Updating Following Demonstration of Successful Private Key Extraction Exploit
The world runs on the trust established by digital certificates and cryptographic keys. Every business, every government. It’s the way the architects of the Internet solved the problem of securing data, keeping communications private and knowing a server, device, cloud is authenticated. Because keys and certificates provide the foundation for almost everything we know in our highly digital world, if you attack the trust established by keys and certificates then all our other security defenses become at best less effective. At worst completely ineffective. It's why Forrester Research found: "Advanced threat detection provides an important layer of protection but is not a substitute for securing keys and certificates then that can provide an attacker trusted status that evades detection."
We’re now seeing how a single vulnerability in OpenSSL named Heartbleed, present since 2011 and in use with tens of thousands of applications that make commerce and communications work online and offline, exposes keys and certificates to attack and compromise. Yes, it exposes the keys and certificates that every business and government use to bank, purchase, and communicate with online and offline. And it doesn't require an attacker to breach firewalls and other security defenses! In a public challenge, researchers successfully extracted the private SSL key for a NGINX webserver running vulnerable OpenSSL – the same state that existed before April 7, 2014. The Cryptopocalypse has arrived, and it's probably much sooner and worse than researchers at Black Hat 2013 dreamed of.
Gartner’s advice to enterprise IT security teams is very clear:
"The existence of this fault [Heartbleed] on a server undermines any confidence in the confidentially of keys that have been used on that server. Issuing a new certificate is necessary, but not sufficient. Many organizations perform “lazy” certificate rotations, and do not create new keys! This is a bad practice. Because this attack enables the recovery of the private key itself, certificate rotation alone will not protect you! New private keys must be generated."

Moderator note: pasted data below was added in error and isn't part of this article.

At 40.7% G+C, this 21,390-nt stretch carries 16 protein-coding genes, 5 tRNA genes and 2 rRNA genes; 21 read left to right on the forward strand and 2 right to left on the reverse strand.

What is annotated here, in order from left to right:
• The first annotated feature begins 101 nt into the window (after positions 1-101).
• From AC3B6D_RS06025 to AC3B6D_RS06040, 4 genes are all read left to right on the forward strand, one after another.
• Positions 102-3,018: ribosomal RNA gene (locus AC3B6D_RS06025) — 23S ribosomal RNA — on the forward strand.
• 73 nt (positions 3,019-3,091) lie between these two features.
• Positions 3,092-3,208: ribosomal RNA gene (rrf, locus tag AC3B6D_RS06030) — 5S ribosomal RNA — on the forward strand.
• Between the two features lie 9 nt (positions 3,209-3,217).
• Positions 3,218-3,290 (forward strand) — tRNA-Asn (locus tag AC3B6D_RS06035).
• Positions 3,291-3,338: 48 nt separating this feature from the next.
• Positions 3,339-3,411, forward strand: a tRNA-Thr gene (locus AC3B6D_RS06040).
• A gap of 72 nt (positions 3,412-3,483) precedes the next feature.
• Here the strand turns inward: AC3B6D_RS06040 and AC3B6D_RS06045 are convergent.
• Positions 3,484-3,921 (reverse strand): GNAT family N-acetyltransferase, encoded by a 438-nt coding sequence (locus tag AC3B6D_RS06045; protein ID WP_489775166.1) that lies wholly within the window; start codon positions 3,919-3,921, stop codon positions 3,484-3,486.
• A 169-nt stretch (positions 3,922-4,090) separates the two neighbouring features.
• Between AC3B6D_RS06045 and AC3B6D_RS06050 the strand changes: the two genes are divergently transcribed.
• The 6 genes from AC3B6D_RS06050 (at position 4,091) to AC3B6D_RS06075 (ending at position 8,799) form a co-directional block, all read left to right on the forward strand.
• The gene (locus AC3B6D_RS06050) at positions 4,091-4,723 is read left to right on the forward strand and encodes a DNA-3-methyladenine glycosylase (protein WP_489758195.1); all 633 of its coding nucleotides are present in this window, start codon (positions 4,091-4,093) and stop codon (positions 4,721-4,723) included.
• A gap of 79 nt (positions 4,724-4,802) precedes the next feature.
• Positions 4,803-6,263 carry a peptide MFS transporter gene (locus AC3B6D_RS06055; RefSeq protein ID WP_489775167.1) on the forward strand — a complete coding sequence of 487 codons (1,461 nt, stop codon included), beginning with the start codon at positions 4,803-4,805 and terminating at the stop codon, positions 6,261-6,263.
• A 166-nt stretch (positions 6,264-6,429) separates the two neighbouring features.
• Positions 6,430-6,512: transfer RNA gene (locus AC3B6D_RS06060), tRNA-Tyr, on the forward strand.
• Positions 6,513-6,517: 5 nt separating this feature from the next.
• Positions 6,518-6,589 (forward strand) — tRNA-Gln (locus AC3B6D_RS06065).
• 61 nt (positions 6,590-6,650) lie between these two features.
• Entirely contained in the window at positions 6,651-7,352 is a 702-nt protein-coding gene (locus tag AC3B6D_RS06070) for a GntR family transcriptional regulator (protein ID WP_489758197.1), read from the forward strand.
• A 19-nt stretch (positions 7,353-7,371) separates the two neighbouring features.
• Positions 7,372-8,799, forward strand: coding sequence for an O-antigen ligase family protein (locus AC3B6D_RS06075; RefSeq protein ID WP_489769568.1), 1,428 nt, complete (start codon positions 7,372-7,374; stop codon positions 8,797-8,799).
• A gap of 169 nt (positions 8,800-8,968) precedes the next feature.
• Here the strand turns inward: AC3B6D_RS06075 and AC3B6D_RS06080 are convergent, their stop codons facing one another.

The scope of the problem is massive: just one application that uses OpenSSL, Apache, is used to run 346M public websites or about 47% of the Internet today. And the problem is even larger since this doesn't include the tens of millions of behind-the-firewall applications, devices, appliances, and things that run Apache and use OpenSSL. And it's just one application that relies on OpenSSL.
The consequences of this vulnerability and exposure of keys and certificates is scary. Attackers can spoof trusted websites and decrypt private communications. Accomplish this and it's game over, cybercriminals win.
Researchers that identified the vulnerability sum up the impact simply: "Any protection given by the encryption and the signatures in the X.509 certificates can be bypassed." You must assume ALL keys and certificates are compromised and immediately replace them to remediate.
While the vulnerable code has been fixed, sadly most organizations will remain vulnerable. They are unable to change out their keys and certificates — the thousands of keys and certificates in every Global 2000 enterprise and modern government. The continued exposed vulnerability means attackers can spoof legitimate websites or decrypt private communications.
Furthermore, enterprises must assume, just as they are with userid and passwords, that ALL keys and certificates are compromised, not just those that secured vulnerable Heartbleed systems. Kill Chain Analysis helps us understand that attackers will look to expand their attacks using similar methods and targets as their first intrusion. Further infiltration of networks means that SSL keys and certificates and SSH keys, even though not running vulnerable OpenSSL, should be assumed targets and compromised.
The reason for further alarm and assumption that all keys and certificates must be replaced is that Heartbleed isn’t the first attack on keys and certificates. And, it won’t be the last. We’ve seen APT groups stealing keys and certificates, most recently the Mask APT group, breached organizations not remediating to change keys and certificates, and remaining owned by the attackers. The infamous Stuxnet attacks used stolen certificates to attack Iran nuclear facilities. And as a leaked NSA memo showed, Edward Snowden used compromised keys and certificates to execute his breach of the NSA. All of this and more is why back in December 2012 Gartner concluded: "Certificates can no longer be blindly trusted."